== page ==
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My neighbor attended one of your recent lectures where you talked about the problems caused by using landscape cloth. Could you go over that again?

Answer

My neighbor attended one of your recent lectures where you talked about the problems caused by using landscape cloth. Could you go over that again? Somewhere along the line, it became popular for many people and landscape companies to use landscape cloth as a so-called "weed barrier". Not only is that a gardening myth, but landscape cloth makes for a maintenance nightmare and does far more harm than good. Landscape cloth actually inhibits water from getting to the roots of plants and prevents groundcovers from spreading. So not only does landscape cloth slowly kill your plants, when you apply mulch on top of landscape cloth, landscape cloth actually keeps the mulch from decomposing - which is exactly what you don't want to happen! As far as landscape cloth being a weed barrier, it turns out that many, if not most weeds get into your garden through the air. They blow around the neighborhood and land in your garden; once there, they grow downward through the landscape cloth. Once weeds get rooted into and through the landscape cloth, they are next to impossible to remove without ripping up the landscape cloth and making a big mess. It seems everywhere you look, you see unsightly landscape cloth that is flapping in the breeze in someone's garden. Bottom line – don't use landscape cloth. It's a waste of money and harmful to your garden.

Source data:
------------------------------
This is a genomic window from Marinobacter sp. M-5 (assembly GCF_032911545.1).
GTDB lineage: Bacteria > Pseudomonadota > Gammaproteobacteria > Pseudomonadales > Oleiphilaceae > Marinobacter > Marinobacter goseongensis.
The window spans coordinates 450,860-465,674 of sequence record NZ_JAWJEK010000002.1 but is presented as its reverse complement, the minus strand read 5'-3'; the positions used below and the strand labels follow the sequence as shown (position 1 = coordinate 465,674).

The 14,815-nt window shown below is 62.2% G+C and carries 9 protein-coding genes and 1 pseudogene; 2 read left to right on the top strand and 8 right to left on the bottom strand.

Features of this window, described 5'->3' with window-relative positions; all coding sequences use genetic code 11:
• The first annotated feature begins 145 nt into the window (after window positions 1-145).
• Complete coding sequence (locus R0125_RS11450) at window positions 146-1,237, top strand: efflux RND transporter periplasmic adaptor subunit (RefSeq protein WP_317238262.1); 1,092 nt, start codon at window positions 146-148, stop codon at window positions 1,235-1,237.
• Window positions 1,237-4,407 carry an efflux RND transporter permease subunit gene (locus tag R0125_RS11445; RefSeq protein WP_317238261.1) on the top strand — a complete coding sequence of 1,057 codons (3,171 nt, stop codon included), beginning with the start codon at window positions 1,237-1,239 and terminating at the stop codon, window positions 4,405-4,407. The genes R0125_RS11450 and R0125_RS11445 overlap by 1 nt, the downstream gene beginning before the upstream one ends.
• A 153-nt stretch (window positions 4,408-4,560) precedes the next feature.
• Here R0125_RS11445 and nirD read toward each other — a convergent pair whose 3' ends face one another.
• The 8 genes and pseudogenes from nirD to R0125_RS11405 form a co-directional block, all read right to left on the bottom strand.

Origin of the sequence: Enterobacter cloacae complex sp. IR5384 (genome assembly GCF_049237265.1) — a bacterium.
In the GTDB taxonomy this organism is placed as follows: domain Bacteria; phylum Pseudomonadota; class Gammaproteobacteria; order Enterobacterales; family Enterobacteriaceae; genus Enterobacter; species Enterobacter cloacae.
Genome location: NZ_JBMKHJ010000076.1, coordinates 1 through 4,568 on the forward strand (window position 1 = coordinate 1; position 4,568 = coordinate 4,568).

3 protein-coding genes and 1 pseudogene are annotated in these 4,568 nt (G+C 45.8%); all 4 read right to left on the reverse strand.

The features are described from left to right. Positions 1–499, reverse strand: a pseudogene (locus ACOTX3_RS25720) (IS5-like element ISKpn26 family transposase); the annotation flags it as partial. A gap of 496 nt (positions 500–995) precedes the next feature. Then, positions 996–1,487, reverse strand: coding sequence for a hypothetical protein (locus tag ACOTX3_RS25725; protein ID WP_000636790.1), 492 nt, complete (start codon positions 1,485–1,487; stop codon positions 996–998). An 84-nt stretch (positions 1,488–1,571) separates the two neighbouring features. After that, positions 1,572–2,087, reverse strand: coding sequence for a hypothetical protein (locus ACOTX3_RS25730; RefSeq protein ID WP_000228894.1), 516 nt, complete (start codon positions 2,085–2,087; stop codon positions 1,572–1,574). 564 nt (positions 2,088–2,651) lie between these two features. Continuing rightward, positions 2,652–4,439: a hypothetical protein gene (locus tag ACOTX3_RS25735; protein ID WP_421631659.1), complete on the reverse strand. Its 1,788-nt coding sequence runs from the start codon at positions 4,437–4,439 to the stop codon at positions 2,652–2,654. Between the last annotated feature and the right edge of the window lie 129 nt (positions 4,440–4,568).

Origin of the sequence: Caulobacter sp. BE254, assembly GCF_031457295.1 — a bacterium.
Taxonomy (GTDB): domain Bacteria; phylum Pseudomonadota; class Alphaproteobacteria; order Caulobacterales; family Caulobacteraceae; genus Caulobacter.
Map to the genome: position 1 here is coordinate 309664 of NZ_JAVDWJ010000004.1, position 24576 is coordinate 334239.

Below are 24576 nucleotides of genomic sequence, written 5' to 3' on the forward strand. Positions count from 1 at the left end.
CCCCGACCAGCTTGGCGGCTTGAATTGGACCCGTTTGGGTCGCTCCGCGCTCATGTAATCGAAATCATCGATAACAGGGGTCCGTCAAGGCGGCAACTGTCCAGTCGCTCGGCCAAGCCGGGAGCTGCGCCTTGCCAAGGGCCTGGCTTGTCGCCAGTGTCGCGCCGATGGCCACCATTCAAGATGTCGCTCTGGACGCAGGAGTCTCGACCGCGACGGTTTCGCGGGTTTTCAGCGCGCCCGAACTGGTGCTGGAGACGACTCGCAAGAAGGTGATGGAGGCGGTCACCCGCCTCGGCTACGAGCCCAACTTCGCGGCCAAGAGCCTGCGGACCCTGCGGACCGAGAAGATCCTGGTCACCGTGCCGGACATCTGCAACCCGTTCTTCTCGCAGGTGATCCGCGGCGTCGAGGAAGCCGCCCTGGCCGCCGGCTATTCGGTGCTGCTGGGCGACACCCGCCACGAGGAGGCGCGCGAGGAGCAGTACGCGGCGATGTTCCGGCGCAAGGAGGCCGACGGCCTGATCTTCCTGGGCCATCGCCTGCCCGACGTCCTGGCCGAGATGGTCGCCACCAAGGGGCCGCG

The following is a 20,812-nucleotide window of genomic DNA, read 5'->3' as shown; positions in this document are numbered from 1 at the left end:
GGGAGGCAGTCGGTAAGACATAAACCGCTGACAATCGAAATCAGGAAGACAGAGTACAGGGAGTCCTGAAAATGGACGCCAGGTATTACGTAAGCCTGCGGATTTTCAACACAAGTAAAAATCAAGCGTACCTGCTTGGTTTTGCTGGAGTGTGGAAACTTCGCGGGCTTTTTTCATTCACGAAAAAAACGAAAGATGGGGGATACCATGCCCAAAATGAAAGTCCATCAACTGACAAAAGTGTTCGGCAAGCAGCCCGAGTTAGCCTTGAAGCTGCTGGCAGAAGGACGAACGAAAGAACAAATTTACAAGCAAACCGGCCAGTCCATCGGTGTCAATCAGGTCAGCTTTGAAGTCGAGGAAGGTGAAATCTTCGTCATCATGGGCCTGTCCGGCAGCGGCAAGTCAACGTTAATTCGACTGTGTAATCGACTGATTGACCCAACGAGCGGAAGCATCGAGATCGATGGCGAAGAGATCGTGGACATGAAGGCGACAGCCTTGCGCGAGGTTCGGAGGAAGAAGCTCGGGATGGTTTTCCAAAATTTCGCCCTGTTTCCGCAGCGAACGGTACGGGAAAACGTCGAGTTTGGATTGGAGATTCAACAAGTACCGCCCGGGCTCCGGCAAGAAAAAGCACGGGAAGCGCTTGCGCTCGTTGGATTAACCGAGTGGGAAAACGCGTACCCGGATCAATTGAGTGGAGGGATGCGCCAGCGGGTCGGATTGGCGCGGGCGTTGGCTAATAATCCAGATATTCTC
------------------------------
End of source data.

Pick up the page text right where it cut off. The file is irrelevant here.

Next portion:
When it comes to weed control, use 2-3" of shredded bark, organic natural (non-dyed) mulch. Mulch keeps the soil cool, allows moisture to reach the roots of your plants, decomposes about 1 inch of thickness each year and adds organic matter to the soil. Weeds that do grow are easily removed. Refresh your mulch 1" each year to help keep the weeds down. Never, ever use more than 2-3" of mulch and don't create "mulch volcanos" with the mulch piled up against the base of plants and trees. This practice suffocates and stresses the plant which will cause it to eventually succumb to disease and to die. Mulch should not cover the root flare of the tree which is where the tree widens at the base as it transitions to the roots. In this case, more mulch is definitely not better!

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About Linda Lillie

Linda K. Lillie is the President of Sprigs & Twigs, Inc, the premier landscape design and maintenance, tree care, lawn care, stonework, and carpentry service provider in southeastern Connecticut since 1997. She is a graduate of Connecticut College in Botany, a Connecticut Master Gardener and a national award winning landscape designer for her landscape design and landscape installation work.

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